African-Americans in the Confederate War Effort

African-Americans in the Confederate War Effort (HM22EJ)

Location: Chester, VA 23836 Chesterfield County
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Country: United States of America
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N 37° 19.082', W 77° 20.225'

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Inscription

The Bermuda Hundred Campaign

Like its pre-war economy, much of the southern war effort relied on slave labor. When Richmond became the capital for the newly formed Confederacy, both freedmen and slaves were used to maintain railroads, build fortifications, and perform other jobs that were vital to the war effort. They were also used in a variety of support roles for the Confederate armies in the field and as nurses and servants in hospitals.

Late in the war, with Gen. Lee's manpower reserves quickly dwindling, General Orders #14 were issued which allowed for the enlistment of blacks into the Confederate service.

The only known company of African-American troops in the Confederate army was recruited out of Richmond by Major James W. Pegram and Thomas P. Turner in the final days of the war. On April 5, 1865, these men were captured during Lee's Retreat when the wagon train they were guarding was attacked by Federal cavalry at Painesville.

On April 10, as Confederate prisoners were being marched back to City Point, a Union Chaplain observed the column:
"The first installment [sic] of Rebel prisoners, numbering seventeen hundred and seventy, have just passed, under strong guard...In the squad were many negros recently armed by Jef. Davis"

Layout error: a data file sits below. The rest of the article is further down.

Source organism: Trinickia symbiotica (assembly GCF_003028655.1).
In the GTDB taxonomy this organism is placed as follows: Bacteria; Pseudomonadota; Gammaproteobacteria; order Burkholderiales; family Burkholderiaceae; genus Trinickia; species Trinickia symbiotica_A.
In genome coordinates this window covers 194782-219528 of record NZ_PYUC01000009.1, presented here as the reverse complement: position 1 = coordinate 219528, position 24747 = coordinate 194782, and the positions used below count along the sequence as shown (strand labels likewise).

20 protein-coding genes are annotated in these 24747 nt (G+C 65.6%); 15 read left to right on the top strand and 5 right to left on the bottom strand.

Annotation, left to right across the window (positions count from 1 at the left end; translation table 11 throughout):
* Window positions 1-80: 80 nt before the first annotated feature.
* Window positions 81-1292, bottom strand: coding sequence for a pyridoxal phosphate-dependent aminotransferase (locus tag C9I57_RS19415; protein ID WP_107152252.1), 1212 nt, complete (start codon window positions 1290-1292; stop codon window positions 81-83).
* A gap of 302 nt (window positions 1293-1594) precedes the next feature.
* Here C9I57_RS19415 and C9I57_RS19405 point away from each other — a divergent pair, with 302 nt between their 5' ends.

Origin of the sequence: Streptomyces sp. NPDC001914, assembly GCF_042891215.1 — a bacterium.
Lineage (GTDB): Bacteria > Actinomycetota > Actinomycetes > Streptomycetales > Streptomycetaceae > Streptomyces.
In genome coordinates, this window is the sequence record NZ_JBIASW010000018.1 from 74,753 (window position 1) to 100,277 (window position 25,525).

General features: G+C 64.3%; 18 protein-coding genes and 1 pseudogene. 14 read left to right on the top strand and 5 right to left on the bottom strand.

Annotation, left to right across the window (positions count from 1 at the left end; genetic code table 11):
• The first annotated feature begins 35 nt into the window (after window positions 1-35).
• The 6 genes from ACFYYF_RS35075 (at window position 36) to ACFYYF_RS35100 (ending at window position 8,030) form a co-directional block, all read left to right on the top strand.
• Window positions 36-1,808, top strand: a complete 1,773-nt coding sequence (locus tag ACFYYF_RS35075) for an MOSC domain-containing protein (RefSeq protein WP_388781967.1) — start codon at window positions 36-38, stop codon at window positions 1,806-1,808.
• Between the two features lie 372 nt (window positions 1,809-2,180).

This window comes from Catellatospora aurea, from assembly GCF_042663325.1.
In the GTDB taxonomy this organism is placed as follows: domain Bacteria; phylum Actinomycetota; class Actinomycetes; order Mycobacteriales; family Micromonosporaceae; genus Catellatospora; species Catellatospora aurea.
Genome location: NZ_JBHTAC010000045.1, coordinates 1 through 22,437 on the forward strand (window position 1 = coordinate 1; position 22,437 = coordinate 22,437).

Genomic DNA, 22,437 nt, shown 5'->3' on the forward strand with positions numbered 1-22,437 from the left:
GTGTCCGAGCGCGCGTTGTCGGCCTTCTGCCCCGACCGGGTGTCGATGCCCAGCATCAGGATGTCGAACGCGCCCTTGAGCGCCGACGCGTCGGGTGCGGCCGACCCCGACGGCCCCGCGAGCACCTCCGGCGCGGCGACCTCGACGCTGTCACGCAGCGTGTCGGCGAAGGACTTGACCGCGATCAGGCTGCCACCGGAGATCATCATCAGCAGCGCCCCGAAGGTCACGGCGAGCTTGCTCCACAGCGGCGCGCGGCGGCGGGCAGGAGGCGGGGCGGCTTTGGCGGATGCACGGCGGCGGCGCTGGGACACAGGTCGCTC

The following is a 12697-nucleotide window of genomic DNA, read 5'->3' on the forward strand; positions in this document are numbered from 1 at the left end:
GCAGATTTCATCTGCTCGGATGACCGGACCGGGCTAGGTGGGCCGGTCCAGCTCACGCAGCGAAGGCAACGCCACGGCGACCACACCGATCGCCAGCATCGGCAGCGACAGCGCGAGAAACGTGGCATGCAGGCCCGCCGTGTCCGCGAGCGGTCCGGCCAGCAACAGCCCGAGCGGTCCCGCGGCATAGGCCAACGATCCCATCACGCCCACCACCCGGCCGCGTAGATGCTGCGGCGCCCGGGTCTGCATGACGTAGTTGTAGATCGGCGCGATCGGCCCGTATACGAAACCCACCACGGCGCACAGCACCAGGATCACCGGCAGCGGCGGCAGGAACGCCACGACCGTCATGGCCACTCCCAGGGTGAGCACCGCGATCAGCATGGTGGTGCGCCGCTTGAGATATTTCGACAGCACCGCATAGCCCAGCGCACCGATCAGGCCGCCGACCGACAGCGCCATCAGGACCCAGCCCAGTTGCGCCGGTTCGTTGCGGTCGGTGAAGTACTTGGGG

The incident seems to be the only documented episode
of "official" Black troops serving the Confederacy in Virginia as an armed unit under fire.

African-Americans were also with the First Regiment Engineer Troops on the retreat. These men repaired roads, built bridges, and helped to extricate artillery pieces and wagons that were stuck in the mud

When Lee surrendered his army at Appomattox, thirty-six African-Americans were listed on the Confederate paroles. Most were either servants, free blacks, musicians, cooks, teamsters, or blacksmiths. While few Black southerners served as combat troops in the Confederate Army, many worked in other capacities.

This sign was sponsored by Dr. Mike Chesson, Belmont, MA
Details
HM NumberHM22EJ
Tags
Year Placed2016
Placed ByChesterfield County and the Blue & Gray Education Society
Marker ConditionNo reports yet
Date Added Monday, October 30th, 2017 at 4:02pm PDT -07:00
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Locationbig map
UTM (WGS84 Datum)18S E 292909 N 4132715
Decimal Degrees37.31803333, -77.33708333
Degrees and Decimal MinutesN 37° 19.082', W 77° 20.225'
Degrees, Minutes and Seconds37° 19' 4.92" N, 77° 20' 13.5" W
Driving DirectionsGoogle Maps
Area Code(s)804
Which side of the road?Marker is on the right when traveling East
Closest Postal AddressAt or near 1005 Point of Rocks Rd, Chester VA 23836, US
Alternative Maps Google Maps, MapQuest, Bing Maps, Yahoo Maps, MSR Maps, OpenCycleMap, MyTopo Maps, OpenStreetMap

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